When Maj. Vickee Wolcott, PhD ’15, arrived at the Smith School to work toward a doctoral degree, she had to hit the ground running. The Army was paying for the degree, and it allows soldiers only three years to complete what takes other students four or five years, or longer, to accomplish. “Basically, every class assignment, every paper I wrote worked its way into my dissertation,” she says.
Granted, the Army gets you used to performing under pressure. Wolcott’s 12-year career in the service has included a deployment near Khost, Afghanistan, where she helped to administer a combat support hospital. When helicopters arrived with patients, she would run from her office to carry litters bearing wounded soldiers or drive an ambulance, as needed.
For her dissertation, she tackled a problem that social scientists have long wrestled with: To what degree are bad health habits transmitted socially? It’s a trickier question than it seems at first because people choose their friends in part because they have things in common with them.
To untie the knot of cause and effect, Wolcott drew on a database of anonymized health records of all soldiers from 2011 through 2014, one that had been assembled by another soldier-academic. The key to her study was one noteworthy fact about the Army: It reassigns soldiers to new units every few years, a process that takes self-selection out of the equation.
The Army’s strict hierarchy also opened the door to exploring not just peer effects but the influence of superiors and subordinates on behavior, something other scholars had not even attempted.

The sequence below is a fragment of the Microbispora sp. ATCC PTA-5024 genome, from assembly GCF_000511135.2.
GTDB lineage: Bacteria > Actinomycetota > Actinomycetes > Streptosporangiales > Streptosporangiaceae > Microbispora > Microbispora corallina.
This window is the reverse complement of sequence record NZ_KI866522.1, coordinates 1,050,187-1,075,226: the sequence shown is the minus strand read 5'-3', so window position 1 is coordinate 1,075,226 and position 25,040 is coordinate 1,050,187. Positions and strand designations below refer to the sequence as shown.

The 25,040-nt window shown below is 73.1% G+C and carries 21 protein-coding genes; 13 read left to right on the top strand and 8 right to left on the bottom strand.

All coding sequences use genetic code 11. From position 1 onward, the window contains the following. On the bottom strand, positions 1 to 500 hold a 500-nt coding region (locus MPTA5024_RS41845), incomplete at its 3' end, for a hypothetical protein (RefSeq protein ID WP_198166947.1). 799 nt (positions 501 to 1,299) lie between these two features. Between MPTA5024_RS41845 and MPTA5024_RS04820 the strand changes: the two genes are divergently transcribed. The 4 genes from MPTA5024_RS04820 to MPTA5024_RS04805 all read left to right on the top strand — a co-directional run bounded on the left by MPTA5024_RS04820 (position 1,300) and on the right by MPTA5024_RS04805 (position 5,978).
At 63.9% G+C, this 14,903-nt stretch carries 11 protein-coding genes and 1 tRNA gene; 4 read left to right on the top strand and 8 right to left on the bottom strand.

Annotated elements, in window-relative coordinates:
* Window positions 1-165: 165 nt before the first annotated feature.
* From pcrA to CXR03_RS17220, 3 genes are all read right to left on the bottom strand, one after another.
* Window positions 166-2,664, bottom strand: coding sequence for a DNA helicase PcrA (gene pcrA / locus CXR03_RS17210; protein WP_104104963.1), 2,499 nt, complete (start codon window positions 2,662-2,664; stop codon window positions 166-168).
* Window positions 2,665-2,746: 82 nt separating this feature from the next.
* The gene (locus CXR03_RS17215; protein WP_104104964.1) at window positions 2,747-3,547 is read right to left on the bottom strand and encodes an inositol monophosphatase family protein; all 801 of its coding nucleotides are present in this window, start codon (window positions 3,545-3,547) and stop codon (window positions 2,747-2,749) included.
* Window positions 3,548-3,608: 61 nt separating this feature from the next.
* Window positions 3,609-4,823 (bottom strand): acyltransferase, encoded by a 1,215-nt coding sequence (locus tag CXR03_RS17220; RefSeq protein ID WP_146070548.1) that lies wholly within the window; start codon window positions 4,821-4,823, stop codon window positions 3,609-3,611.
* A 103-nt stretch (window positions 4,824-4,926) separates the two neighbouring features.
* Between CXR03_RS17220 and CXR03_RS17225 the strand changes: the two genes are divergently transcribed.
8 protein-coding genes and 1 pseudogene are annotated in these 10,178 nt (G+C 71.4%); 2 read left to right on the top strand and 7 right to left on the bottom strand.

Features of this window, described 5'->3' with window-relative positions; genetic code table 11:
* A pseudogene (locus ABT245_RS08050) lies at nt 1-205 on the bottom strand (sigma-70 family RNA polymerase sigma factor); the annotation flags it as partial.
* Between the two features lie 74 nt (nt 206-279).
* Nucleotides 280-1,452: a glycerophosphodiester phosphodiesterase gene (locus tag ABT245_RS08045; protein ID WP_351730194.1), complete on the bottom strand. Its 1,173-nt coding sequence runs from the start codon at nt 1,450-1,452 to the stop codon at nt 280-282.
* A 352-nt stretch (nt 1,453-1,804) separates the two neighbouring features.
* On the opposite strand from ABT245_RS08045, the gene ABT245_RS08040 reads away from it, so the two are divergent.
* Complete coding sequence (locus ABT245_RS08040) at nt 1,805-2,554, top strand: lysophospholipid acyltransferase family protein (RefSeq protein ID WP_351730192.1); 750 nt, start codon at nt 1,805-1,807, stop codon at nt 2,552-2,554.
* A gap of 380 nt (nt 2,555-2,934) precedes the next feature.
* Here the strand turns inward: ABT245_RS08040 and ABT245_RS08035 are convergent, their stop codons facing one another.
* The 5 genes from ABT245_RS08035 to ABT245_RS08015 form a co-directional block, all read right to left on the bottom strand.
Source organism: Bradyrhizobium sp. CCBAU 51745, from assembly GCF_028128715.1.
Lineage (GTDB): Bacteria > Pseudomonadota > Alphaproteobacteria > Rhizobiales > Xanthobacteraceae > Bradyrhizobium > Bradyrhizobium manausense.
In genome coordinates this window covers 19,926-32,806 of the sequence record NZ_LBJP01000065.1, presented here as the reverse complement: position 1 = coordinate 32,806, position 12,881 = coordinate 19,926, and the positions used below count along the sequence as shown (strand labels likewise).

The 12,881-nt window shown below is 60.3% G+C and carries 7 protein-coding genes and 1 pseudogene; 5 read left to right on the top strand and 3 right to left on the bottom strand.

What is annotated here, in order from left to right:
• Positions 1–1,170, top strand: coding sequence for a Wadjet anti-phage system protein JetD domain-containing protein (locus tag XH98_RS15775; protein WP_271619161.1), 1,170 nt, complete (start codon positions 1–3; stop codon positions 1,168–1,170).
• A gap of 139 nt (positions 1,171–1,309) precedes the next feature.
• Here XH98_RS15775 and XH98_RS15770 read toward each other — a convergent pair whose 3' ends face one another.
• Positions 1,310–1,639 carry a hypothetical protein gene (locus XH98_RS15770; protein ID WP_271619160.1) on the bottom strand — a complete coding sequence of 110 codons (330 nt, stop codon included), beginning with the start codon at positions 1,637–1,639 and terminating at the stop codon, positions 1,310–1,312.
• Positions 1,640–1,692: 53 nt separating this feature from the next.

What did she find? When soldiers were transferred, their weight, tobacco use, and levels of drinking were all influenced by the health cultures of their new units. Obesity was the most “contagious,” transmitted through peers and across all rank levels.
Tobacco use, in contrast, spread moderately through peers and less through subordinates and leaders. Alcohol use spread to peers and downward from superiors (but not up).
The dataset she drew on will continue to reside at the Smith School’s Center for Health Information and Decision Systems (CHIDS), serving as a resource for other scholars. The hope is that it will be constantly updated, and even expanded to include the other military branches.
Fostering good health cultures is a priority for the Army, where roughly a quarter of soldiers are classified as obese. Wolcott will build on her research project in her new job, working as an assistant professor at the Army-Baylor University Graduate Program in Health and Business Administration, which is located at Fort Sam Houston, in Texas.
She hopes that her work will alert soldiers that their health can be significantly shaped by the people around them. “More broadly, it will help the Army understand where good health cultures exist, and why,” Wolcott says. /CS/